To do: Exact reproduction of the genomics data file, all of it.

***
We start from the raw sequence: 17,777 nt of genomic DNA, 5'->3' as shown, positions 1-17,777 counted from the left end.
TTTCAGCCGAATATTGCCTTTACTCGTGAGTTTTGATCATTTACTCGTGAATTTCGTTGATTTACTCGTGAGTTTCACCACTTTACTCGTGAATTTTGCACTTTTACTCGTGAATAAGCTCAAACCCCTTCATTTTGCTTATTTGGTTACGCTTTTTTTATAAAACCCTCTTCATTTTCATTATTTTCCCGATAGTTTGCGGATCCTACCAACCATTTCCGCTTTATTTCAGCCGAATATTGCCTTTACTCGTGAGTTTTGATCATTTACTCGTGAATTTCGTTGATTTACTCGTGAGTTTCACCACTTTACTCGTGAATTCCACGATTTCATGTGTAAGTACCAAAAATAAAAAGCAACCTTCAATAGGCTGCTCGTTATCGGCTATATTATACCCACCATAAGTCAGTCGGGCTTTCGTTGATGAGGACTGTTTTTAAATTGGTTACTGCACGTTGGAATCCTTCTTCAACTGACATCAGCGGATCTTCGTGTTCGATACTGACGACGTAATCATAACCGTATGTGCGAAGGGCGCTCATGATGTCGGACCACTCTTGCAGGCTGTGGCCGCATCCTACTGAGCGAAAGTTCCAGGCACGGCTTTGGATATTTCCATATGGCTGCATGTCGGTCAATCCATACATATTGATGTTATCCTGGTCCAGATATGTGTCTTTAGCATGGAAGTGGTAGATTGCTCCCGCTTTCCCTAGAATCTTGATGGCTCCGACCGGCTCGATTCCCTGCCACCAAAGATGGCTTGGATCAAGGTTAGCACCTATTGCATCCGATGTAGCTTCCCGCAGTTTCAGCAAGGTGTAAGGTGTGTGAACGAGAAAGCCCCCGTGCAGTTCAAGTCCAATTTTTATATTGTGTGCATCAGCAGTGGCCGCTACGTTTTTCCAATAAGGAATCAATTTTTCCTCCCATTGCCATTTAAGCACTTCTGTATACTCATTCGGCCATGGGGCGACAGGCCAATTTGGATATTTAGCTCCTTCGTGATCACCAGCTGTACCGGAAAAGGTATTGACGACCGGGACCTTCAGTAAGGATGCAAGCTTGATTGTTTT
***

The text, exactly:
We start from the raw sequence: 17,777 nt of genomic DNA, 5'->3' as shown, positions 1-17,777 counted from the left end.
TTTCAGCCGAATATTGCCTTTACTCGTGAGTTTTGATCATTTACTCGTGAATTTCGTTGATTTACTCGTGAGTTTCACCACTTTACTCGTGAATTTTGCACTTTTACTCGTGAATAAGCTCAAACCCCTTCATTTTGCTTATTTGGTTACGCTTTTTTTATAAAACCCTCTTCATTTTCATTATTTTCCCGATAGTTTGCGGATCCTACCAACCATTTCCGCTTTATTTCAGCCGAATATTGCCTTTACTCGTGAGTTTTGATCATTTACTCGTGAATTTCGTTGATTTACTCGTGAGTTTCACCACTTTACTCGTGAATTCCACGATTTCATGTGTAAGTACCAAAAATAAAAAGCAACCTTCAATAGGCTGCTCGTTATCGGCTATATTATACCCACCATAAGTCAGTCGGGCTTTCGTTGATGAGGACTGTTTTTAAATTGGTTACTGCACGTTGGAATCCTTCTTCAACTGACATCAGCGGATCTTCGTGTTCGATACTGACGACGTAATCATAACCGTATGTGCGAAGGGCGCTCATGATGTCGGACCACTCTTGCAGGCTGTGGCCGCATCCTACTGAGCGAAAGTTCCAGGCACGGCTTTGGATATTTCCATATGGCTGCATGTCGGTCAATCCATACATATTGATGTTATCCTGGTCCAGATATGTGTCTTTAGCATGGAAGTGGTAGATTGCTCCCGCTTTCCCTAGAATCTTGATGGCTCCGACCGGCTCGATTCCCTGCCACCAAAGATGGCTTGGATCAAGGTTAGCACCTATTGCATCCGATGTAGCTTCCCGCAGTTTCAGCAAGGTGTAAGGTGTGTGAACGAGAAAGCCCCCGTGCAGTTCAAGTCCAATTTTTATATTGTGTGCATCAGCAGTGGCCGCTACGTTTTTCCAATAAGGAATCAATTTTTCCTCCCATTGCCATTTAAGCACTTCTGTATACTCATTCGGCCATGGGGCGACAGGCCAATTTGGATATTTAGCTCCTTCGTGATCACCAGCTGTACCGGAAAAGGTATTGACGACCGGGACCTTCAGTAAGGATGCAAGCTTGATTGTTTT